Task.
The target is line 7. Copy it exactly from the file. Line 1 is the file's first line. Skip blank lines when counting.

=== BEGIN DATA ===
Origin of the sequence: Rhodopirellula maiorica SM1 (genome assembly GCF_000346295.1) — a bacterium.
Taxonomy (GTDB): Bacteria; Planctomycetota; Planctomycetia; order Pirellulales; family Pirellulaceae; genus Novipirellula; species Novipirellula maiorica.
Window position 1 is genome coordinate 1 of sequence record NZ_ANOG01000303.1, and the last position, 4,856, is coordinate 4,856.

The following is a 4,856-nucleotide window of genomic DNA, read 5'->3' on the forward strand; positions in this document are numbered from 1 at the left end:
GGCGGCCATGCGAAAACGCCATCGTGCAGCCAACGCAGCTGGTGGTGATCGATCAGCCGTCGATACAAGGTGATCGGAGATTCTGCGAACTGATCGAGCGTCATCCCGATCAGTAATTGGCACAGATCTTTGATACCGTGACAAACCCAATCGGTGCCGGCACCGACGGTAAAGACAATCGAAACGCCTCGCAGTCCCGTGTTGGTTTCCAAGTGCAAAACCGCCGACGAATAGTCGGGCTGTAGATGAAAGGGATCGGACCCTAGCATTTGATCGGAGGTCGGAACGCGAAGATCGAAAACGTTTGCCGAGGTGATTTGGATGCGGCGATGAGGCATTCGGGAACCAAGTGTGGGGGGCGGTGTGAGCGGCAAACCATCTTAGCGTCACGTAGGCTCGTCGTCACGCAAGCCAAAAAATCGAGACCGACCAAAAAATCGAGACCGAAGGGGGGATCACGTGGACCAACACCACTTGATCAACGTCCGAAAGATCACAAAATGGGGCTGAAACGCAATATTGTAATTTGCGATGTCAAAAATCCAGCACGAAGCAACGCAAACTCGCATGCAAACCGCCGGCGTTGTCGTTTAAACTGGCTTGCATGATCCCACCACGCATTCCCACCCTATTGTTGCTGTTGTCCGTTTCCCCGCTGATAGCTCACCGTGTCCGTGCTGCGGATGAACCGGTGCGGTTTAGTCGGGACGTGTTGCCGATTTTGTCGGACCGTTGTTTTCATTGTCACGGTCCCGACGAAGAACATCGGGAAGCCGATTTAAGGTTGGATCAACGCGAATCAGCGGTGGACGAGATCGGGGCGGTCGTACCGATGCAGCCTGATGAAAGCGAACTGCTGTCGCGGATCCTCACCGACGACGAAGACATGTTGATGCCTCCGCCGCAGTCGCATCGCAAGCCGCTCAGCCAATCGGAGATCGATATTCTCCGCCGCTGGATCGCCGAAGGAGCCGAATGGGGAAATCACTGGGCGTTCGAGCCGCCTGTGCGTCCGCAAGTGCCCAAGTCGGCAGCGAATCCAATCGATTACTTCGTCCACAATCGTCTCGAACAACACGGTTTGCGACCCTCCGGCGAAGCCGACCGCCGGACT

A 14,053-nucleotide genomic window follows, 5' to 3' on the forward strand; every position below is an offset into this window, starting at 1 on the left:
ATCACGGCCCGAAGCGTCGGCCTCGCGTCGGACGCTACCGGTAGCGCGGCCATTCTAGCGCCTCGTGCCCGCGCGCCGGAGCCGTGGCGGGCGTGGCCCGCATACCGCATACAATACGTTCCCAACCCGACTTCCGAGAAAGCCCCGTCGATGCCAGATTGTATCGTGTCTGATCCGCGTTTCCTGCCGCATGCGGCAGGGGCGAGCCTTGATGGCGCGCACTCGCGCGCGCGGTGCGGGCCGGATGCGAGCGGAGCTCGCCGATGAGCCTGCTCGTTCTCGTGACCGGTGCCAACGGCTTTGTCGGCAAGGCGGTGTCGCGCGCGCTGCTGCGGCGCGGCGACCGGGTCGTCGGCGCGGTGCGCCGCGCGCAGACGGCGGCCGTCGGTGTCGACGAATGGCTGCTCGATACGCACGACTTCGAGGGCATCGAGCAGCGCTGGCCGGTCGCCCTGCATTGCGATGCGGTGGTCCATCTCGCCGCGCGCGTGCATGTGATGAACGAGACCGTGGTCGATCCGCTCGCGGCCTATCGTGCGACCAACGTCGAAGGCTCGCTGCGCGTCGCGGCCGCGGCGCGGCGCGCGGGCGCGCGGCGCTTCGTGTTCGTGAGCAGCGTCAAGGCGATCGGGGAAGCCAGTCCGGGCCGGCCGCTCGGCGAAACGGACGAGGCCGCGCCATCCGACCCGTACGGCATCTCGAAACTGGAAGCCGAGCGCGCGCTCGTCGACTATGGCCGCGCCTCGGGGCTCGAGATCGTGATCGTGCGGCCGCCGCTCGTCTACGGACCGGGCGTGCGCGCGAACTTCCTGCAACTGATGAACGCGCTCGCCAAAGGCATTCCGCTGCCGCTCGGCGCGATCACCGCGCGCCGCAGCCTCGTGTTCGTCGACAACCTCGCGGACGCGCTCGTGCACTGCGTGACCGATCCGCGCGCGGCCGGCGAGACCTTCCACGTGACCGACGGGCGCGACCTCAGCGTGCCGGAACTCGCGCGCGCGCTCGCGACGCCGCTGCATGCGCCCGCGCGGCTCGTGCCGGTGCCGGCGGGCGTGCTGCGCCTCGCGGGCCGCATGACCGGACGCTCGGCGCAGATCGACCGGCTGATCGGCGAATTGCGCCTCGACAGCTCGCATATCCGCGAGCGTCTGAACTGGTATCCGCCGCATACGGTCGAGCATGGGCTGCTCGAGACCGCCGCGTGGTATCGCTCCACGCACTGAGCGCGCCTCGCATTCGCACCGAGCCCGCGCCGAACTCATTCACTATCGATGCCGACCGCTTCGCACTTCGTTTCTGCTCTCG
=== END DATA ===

ATCACGGCCCGAAGCGTCGGCCTCGCGTCGGACGCTACCGGTAGCGCGGCCATTCTAGCGCCTCGTGCCCGCGCGCCGGAGCCGTGGCGGGCGTGGCCCGCATACCGCATACAATACGTTCCCAACCCGACTTCCGAGAAAGCCCCGTCGATGCCAGATTGTATCGTGTCTGATCCGCGTTTCCTGCCGCATGCGGCAGGGGCGAGCCTTGATGGCGCGCACTCGCGCGCGCGGTGCGGGCCGGATGCGAGCGGAGCTCGCCGATGAGCCTGCTCGTTCTCGTGACCGGTGCCAACGGCTTTGTCGGCAAGGCGGTGTCGCGCGCGCTGCTGCGGCGCGGCGACCGGGTCGTCGGCGCGGTGCGCCGCGCGCAGACGGCGGCCGTCGGTGTCGACGAATGGCTGCTCGATACGCACGACTTCGAGGGCATCGAGCAGCGCTGGCCGGTCGCCCTGCATTGCGATGCGGTGGTCCATCTCGCCGCGCGCGTGCATGTGATGAACGAGACCGTGGTCGATCCGCTCGCGGCCTATCGTGCGACCAACGTCGAAGGCTCGCTGCGCGTCGCGGCCGCGGCGCGGCGCGCGGGCGCGCGGCGCTTCGTGTTCGTGAGCAGCGTCAAGGCGATCGGGGAAGCCAGTCCGGGCCGGCCGCTCGGCGAAACGGACGAGGCCGCGCCATCCGACCCGTACGGCATCTCGAAACTGGAAGCCGAGCGCGCGCTCGTCGACTATGGCCGCGCCTCGGGGCTCGAGATCGTGATCGTGCGGCCGCCGCTCGTCTACGGACCGGGCGTGCGCGCGAACTTCCTGCAACTGATGAACGCGCTCGCCAAAGGCATTCCGCTGCCGCTCGGCGCGATCACCGCGCGCCGCAGCCTCGTGTTCGTCGACAACCTCGCGGACGCGCTCGTGCACTGCGTGACCGATCCGCGCGCGGCCGGCGAGACCTTCCACGTGACCGACGGGCGCGACCTCAGCGTGCCGGAACTCGCGCGCGCGCTCGCGACGCCGCTGCATGCGCCCGCGCGGCTCGTGCCGGTGCCGGCGGGCGTGCTGCGCCTCGCGGGCCGCATGACCGGACGCTCGGCGCAGATCGACCGGCTGATCGGCGAATTGCGCCTCGACAGCTCGCATATCCGCGAGCGTCTGAACTGGTATCCGCCGCATACGGTCGAGCATGGGCTGCTCGAGACCGCCGCGTGGTATCGCTCCACGCACTGAGCGCGCCTCGCATTCGCACCGAGCCCGCGCCGAACTCATTCACTATCGATGCCGACCGCTTCGCACTTCGTTTCTGCTCTCG